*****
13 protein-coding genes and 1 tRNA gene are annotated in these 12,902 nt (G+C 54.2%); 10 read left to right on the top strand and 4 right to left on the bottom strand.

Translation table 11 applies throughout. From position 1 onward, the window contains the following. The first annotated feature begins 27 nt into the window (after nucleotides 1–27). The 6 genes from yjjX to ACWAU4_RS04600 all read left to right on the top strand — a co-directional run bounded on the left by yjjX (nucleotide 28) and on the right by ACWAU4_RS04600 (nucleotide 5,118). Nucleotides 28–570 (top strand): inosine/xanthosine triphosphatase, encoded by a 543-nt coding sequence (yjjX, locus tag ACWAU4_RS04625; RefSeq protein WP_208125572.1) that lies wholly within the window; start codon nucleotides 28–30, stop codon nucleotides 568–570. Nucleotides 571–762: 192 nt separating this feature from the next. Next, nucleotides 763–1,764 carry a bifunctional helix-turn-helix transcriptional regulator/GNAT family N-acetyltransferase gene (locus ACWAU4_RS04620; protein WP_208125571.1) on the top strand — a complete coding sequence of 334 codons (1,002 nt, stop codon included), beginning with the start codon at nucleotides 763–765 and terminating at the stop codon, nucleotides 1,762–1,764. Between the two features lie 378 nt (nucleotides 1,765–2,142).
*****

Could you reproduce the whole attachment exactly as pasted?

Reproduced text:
13 protein-coding genes and 1 tRNA gene are annotated in these 12,902 nt (G+C 54.2%); 10 read left to right on the top strand and 4 right to left on the bottom strand.

Translation table 11 applies throughout. From position 1 onward, the window contains the following. The first annotated feature begins 27 nt into the window (after nucleotides 1–27). The 6 genes from yjjX to ACWAU4_RS04600 all read left to right on the top strand — a co-directional run bounded on the left by yjjX (nucleotide 28) and on the right by ACWAU4_RS04600 (nucleotide 5,118). Nucleotides 28–570 (top strand): inosine/xanthosine triphosphatase, encoded by a 543-nt coding sequence (yjjX, locus tag ACWAU4_RS04625; RefSeq protein WP_208125572.1) that lies wholly within the window; start codon nucleotides 28–30, stop codon nucleotides 568–570. Nucleotides 571–762: 192 nt separating this feature from the next. Next, nucleotides 763–1,764 carry a bifunctional helix-turn-helix transcriptional regulator/GNAT family N-acetyltransferase gene (locus ACWAU4_RS04620; protein WP_208125571.1) on the top strand — a complete coding sequence of 334 codons (1,002 nt, stop codon included), beginning with the start codon at nucleotides 763–765 and terminating at the stop codon, nucleotides 1,762–1,764. Between the two features lie 378 nt (nucleotides 1,765–2,142).